“I have made the mistake before of treating hyperlocals as one entity but they are all different. So for each hyperlocal I would need to manage a different relationship, which can be very complex. It’s just difficult to see how that would work efficiently, unless there is a single point of contact.”
He added: “I don’t get the idea that we should seek permission or make payments to pursue a story published by a hyperlocal. Once it’s in the public domain it’s out there, isn’t it? Expecting other publishers to ignore a story because Wyre Life, or whoever, has done it first, or to pay to carry the story once it’s been published is, I think, unrealistic.
“My reporters dig out stories all the time that are picked up by (an agency) and sold on without us or them benefiting.”
I point out that in that scenario all the players involved get paid – the reporter, photographer and editor of the regional news story, the agency reporter who picks it up and sells it on, and the national publisher that runs it all benefit.
By contrast, when a story is lifted from a hyperlocal that took hours, or even days, to put together, it can be at best demoralising to see it under someone else’s byline and, at worst, deeply frustrating to see other people enjoying a payday from your endeavours.
Giving value to community news
The time will come, I say, when hyperlocal editors might reasonably expect payment for copy reused by other, profitable publishers. Indeed, that’s one of the ambitions of a new project Value the News, which has just won significant Google funding to develop a way of copyrighting and then tracking stories first created by hyperlocals.
How would he react if, for example, an invoice landed on his desk for reusing stories from a hyperlocal?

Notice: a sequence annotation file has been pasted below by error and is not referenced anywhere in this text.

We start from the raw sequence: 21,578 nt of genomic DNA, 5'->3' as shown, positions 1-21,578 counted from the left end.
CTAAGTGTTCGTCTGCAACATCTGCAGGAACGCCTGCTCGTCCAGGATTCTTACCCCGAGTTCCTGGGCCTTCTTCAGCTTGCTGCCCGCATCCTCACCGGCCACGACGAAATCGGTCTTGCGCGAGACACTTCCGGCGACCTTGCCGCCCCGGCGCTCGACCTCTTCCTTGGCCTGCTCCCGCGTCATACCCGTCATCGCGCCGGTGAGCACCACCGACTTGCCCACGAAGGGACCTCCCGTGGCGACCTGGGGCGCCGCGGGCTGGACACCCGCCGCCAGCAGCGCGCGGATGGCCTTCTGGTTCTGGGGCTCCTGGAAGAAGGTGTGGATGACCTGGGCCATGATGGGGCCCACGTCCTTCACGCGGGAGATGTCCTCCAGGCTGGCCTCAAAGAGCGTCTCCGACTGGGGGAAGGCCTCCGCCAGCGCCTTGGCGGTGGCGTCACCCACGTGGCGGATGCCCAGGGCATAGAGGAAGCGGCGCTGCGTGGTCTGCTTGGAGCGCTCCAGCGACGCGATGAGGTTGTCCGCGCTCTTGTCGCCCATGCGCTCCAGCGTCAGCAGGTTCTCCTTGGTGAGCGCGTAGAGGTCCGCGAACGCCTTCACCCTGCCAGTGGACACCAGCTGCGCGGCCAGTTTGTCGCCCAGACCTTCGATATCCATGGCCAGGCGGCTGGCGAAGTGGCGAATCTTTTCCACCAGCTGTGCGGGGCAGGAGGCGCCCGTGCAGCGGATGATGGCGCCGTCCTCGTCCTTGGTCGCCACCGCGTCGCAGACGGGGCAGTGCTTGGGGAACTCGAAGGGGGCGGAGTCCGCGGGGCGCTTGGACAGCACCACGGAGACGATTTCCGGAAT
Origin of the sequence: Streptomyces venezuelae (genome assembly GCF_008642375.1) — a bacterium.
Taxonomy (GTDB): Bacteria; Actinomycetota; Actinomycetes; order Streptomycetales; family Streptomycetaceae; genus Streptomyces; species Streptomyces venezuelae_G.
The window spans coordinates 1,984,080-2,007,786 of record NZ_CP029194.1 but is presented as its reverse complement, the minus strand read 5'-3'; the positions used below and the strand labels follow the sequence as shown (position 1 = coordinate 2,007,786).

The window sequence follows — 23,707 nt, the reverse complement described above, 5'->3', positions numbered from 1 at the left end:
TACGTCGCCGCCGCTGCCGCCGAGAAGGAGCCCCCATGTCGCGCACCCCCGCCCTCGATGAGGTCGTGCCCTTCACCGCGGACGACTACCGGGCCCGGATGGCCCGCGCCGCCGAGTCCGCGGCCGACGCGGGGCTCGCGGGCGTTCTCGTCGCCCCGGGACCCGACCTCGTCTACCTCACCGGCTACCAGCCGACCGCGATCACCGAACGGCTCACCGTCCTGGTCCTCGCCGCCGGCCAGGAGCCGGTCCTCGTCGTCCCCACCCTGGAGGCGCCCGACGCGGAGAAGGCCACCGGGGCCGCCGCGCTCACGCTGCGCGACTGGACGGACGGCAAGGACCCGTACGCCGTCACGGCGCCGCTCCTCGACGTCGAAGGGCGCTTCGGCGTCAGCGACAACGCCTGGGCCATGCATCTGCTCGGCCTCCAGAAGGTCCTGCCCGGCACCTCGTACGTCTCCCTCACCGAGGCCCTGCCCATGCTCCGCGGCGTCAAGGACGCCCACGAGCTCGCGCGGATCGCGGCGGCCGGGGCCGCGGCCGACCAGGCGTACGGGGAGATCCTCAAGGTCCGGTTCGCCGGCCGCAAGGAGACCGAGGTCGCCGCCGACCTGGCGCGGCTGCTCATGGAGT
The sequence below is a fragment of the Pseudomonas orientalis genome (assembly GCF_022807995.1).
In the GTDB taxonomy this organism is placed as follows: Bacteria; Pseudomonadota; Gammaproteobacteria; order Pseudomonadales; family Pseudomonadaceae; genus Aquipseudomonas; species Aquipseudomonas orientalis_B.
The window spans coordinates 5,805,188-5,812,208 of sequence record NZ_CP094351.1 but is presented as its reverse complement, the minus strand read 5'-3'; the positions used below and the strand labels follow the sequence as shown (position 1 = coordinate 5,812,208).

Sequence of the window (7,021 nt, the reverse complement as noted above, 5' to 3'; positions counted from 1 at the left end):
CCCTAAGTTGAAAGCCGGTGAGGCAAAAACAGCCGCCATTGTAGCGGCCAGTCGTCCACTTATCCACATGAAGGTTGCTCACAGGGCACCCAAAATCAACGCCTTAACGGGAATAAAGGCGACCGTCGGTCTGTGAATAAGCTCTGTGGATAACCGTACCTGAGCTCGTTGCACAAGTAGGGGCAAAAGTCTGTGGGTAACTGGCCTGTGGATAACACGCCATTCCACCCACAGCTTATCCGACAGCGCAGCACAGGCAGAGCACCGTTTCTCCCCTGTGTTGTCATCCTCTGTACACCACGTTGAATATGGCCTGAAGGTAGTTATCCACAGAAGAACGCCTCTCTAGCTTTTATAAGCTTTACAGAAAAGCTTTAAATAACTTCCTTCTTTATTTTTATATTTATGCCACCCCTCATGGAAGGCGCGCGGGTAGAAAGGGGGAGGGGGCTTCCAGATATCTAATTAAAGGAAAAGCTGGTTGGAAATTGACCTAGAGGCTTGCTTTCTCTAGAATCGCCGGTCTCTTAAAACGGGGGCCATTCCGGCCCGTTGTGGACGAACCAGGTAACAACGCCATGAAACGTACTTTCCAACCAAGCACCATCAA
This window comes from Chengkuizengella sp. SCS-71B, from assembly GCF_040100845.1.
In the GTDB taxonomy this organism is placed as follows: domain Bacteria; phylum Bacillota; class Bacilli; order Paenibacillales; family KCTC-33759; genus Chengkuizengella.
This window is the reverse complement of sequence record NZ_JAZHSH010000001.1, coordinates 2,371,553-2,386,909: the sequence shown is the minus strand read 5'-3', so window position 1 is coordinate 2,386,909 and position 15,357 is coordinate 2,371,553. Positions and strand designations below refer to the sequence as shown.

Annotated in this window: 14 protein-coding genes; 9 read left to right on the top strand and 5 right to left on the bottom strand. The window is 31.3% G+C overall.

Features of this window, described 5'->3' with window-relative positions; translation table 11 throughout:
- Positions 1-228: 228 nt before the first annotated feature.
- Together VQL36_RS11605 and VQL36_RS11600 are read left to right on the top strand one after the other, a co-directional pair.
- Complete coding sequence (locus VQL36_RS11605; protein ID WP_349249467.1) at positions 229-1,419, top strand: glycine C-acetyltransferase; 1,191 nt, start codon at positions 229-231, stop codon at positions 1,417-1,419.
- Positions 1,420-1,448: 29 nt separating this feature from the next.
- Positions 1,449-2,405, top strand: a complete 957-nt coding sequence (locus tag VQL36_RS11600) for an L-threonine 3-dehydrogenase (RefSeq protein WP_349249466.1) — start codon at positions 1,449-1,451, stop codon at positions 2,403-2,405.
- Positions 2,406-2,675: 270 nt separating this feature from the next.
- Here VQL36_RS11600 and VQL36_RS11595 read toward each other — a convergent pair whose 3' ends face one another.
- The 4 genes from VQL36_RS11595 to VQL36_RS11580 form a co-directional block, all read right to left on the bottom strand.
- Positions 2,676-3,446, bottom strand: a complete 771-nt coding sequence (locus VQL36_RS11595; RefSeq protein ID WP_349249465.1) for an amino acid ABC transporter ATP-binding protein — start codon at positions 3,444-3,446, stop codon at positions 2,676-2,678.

“I think if that happened, and it was made a cause celebre – well, we probably just wouldn’t use copy from that source in future.”
But Reeves also applauds attempts for the sector to be become more sustainable.
He asks hyperlocal editors to consider: “If what you are doing is not economically sustainable, then what, or who, is your hyperlocal newspaper or community news operation for?
“I stood up at a media conference in Birmingham a few years ago and said ‘I think hyperlocals have done some awesome stuff but if you are not sustainable you are fundamentally betraying your readers – you are establishing a service of real value to very specific communities and doing it stunningly well, yet as soon as you get a new job, or have to move, or get worn down by it, or something goes wrong, you walk away. I think that’s a major betrayal.’
“If you are really doing this for the people you serve, your readers, then you have to work out how to keep it going and how to make it pay.”
It’s a drumbeat Reeves has thumped out, in a different context, in a blog post last month. In response to a critical BBC piece sounding the death knell (again) for regional journalism, Reeves added:
“Alternative funding models are at best small-scale and relatively unproven, and public ownership or subsidy is a gateway drug to state control, which should terrify anyone who truly believes in the independence of the press. Another alternative — billionaires using newspapers as playthings — is even more frightening. The regional press doesn’t need another Murdoch, Maxwell or a Mosley. So let me say it: “Running regional media for profit is a Good Thing.”
This mantra extends, it seems, to community journalism.
“But funding for hyperlocals is not going to come from the likes of the Birmingham Mail,” he adds.
So what would Reeves do if he had a part to play in carving out a sustainable future for hyperlocals?
“I think there is a compelling story to be told – here’s my hyperlocal, say Wyre Life, that reaches 5,000 to 10,000 people a week, the audience share a history and a community, and my website is the glue that holds them together.
“You then pull the hyperlocals together through a unified platform that they could all use as a template, with an ad delivery network at its root…that could be a way forward.”
About the author: Jane Haynes is a former regional press journalist, who trained with the Midland News Association and worked on newsdesks at the South Wales Evening Post and Nottingham Post before switching into public sector PR. She is now working as a freelance and studying for a Master’s in multiplatform and mobile journalism at Birmingham City University, which has inspired her to set up a web-only hyperlocal in her own community in north Worcestershire at http://www.wyrelife.co.uk